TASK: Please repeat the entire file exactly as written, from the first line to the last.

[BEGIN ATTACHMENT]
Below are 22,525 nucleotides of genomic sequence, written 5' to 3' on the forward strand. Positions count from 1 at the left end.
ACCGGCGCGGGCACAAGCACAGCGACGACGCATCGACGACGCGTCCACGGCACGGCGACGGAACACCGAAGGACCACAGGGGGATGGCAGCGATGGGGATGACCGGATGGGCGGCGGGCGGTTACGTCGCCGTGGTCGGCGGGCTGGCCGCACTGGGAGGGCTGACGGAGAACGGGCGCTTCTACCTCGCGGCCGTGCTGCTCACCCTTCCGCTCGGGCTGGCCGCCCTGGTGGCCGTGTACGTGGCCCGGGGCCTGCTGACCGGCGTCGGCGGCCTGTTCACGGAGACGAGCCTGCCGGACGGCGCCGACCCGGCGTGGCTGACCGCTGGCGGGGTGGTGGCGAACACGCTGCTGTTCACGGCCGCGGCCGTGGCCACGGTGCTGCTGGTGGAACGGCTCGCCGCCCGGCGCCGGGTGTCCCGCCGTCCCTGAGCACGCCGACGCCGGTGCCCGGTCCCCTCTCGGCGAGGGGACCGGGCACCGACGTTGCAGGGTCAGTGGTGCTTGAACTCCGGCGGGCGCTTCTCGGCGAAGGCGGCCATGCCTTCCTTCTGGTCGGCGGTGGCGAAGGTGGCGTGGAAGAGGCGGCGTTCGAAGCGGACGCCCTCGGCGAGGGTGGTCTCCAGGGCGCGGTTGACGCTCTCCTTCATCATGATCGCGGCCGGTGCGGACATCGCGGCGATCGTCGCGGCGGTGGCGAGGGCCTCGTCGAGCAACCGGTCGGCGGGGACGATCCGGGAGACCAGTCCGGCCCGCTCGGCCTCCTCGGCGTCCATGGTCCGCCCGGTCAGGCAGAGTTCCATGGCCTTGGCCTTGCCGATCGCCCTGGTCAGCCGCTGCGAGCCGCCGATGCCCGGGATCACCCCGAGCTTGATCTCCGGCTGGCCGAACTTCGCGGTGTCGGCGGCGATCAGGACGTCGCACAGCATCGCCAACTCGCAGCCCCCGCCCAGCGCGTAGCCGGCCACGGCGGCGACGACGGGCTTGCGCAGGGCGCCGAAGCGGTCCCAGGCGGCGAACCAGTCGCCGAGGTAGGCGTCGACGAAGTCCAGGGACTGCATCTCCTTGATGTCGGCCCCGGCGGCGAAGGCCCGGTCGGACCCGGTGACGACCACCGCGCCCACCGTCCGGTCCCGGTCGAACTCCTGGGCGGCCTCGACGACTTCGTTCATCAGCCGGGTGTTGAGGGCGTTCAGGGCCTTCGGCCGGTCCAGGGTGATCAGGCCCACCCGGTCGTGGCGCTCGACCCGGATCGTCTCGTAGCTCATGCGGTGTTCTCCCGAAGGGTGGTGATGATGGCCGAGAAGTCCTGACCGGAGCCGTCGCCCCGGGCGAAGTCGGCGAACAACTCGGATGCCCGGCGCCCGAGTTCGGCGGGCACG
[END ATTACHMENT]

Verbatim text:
Below are 22,525 nucleotides of genomic sequence, written 5' to 3' on the forward strand. Positions count from 1 at the left end.
ACCGGCGCGGGCACAAGCACAGCGACGACGCATCGACGACGCGTCCACGGCACGGCGACGGAACACCGAAGGACCACAGGGGGATGGCAGCGATGGGGATGACCGGATGGGCGGCGGGCGGTTACGTCGCCGTGGTCGGCGGGCTGGCCGCACTGGGAGGGCTGACGGAGAACGGGCGCTTCTACCTCGCGGCCGTGCTGCTCACCCTTCCGCTCGGGCTGGCCGCCCTGGTGGCCGTGTACGTGGCCCGGGGCCTGCTGACCGGCGTCGGCGGCCTGTTCACGGAGACGAGCCTGCCGGACGGCGCCGACCCGGCGTGGCTGACCGCTGGCGGGGTGGTGGCGAACACGCTGCTGTTCACGGCCGCGGCCGTGGCCACGGTGCTGCTGGTGGAACGGCTCGCCGCCCGGCGCCGGGTGTCCCGCCGTCCCTGAGCACGCCGACGCCGGTGCCCGGTCCCCTCTCGGCGAGGGGACCGGGCACCGACGTTGCAGGGTCAGTGGTGCTTGAACTCCGGCGGGCGCTTCTCGGCGAAGGCGGCCATGCCTTCCTTCTGGTCGGCGGTGGCGAAGGTGGCGTGGAAGAGGCGGCGTTCGAAGCGGACGCCCTCGGCGAGGGTGGTCTCCAGGGCGCGGTTGACGCTCTCCTTCATCATGATCGCGGCCGGTGCGGACATCGCGGCGATCGTCGCGGCGGTGGCGAGGGCCTCGTCGAGCAACCGGTCGGCGGGGACGATCCGGGAGACCAGTCCGGCCCGCTCGGCCTCCTCGGCGTCCATGGTCCGCCCGGTCAGGCAGAGTTCCATGGCCTTGGCCTTGCCGATCGCCCTGGTCAGCCGCTGCGAGCCGCCGATGCCCGGGATCACCCCGAGCTTGATCTCCGGCTGGCCGAACTTCGCGGTGTCGGCGGCGATCAGGACGTCGCACAGCATCGCCAACTCGCAGCCCCCGCCCAGCGCGTAGCCGGCCACGGCGGCGACGACGGGCTTGCGCAGGGCGCCGAAGCGGTCCCAGGCGGCGAACCAGTCGCCGAGGTAGGCGTCGACGAAGTCCAGGGACTGCATCTCCTTGATGTCGGCCCCGGCGGCGAAGGCCCGGTCGGACCCGGTGACGACCACCGCGCCCACCGTCCGGTCCCGGTCGAACTCCTGGGCGGCCTCGACGACTTCGTTCATCAGCCGGGTGTTGAGGGCGTTCAGGGCCTTCGGCCGGTCCAGGGTGATCAGGCCCACCCGGTCGTGGCGCTCGACCCGGATCGTCTCGTAGCTCATGCGGTGTTCTCCCGAAGGGTGGTGATGATGGCCGAGAAGTCCTGACCGGAGCCGTCGCCCCGGGCGAAGTCGGCGAACAACTCGGATGCCCGGCGCCCGAGTTCGGCGGGCACG